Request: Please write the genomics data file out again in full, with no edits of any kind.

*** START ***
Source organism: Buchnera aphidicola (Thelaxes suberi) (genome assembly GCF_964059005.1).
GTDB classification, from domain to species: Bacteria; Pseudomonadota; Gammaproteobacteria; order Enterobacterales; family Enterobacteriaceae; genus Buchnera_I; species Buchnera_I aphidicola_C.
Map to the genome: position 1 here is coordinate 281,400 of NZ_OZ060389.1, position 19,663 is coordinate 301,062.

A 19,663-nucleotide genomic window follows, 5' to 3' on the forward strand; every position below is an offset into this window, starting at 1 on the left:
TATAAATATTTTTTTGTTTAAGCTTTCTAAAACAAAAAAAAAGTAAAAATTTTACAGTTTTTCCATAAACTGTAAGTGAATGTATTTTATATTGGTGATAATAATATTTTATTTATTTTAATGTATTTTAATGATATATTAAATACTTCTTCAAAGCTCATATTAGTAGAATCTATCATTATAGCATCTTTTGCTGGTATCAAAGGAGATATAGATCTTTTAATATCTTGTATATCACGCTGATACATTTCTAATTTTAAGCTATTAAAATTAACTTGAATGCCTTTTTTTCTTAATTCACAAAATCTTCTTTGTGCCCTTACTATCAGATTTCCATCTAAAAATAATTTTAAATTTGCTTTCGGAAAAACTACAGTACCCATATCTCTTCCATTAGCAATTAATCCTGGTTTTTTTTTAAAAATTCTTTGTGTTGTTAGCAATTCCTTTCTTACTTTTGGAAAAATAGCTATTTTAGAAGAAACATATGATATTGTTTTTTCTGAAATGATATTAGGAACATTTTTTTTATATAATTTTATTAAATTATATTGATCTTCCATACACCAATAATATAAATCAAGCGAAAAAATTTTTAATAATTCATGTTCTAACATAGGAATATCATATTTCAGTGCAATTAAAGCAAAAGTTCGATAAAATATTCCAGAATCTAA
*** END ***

Source organism: Buchnera aphidicola (Thelaxes suberi) (genome assembly GCF_964059005.1).
GTDB classification, from domain to species: Bacteria; Pseudomonadota; Gammaproteobacteria; order Enterobacterales; family Enterobacteriaceae; genus Buchnera_I; species Buchnera_I aphidicola_C.
Map to the genome: position 1 here is coordinate 281,400 of NZ_OZ060389.1, position 19,663 is coordinate 301,062.

A 19,663-nucleotide genomic window follows, 5' to 3' on the forward strand; every position below is an offset into this window, starting at 1 on the left:
TATAAATATTTTTTTGTTTAAGCTTTCTAAAACAAAAAAAAAGTAAAAATTTTACAGTTTTTCCATAAACTGTAAGTGAATGTATTTTATATTGGTGATAATAATATTTTATTTATTTTAATGTATTTTAATGATATATTAAATACTTCTTCAAAGCTCATATTAGTAGAATCTATCATTATAGCATCTTTTGCTGGTATCAAAGGAGATATAGATCTTTTAATATCTTGTATATCACGCTGATACATTTCTAATTTTAAGCTATTAAAATTAACTTGAATGCCTTTTTTTCTTAATTCACAAAATCTTCTTTGTGCCCTTACTATCAGATTTCCATCTAAAAATAATTTTAAATTTGCTTTCGGAAAAACTACAGTACCCATATCTCTTCCATTAGCAATTAATCCTGGTTTTTTTTTAAAAATTCTTTGTGTTGTTAGCAATTCCTTTCTTACTTTTGGAAAAATAGCTATTTTAGAAGAAACATATGATATTGTTTTTTCTGAAATGATATTAGGAACATTTTTTTTATATAATTTTATTAAATTATATTGATCTTCCATACACCAATAATATAAATCAAGCGAAAAAATTTTTAATAATTCATGTTCTAACATAGGAATATCATATTTCAGTGCAATTAAAGCAAAAGTTCGATAAAATATTCCAGAATCTAA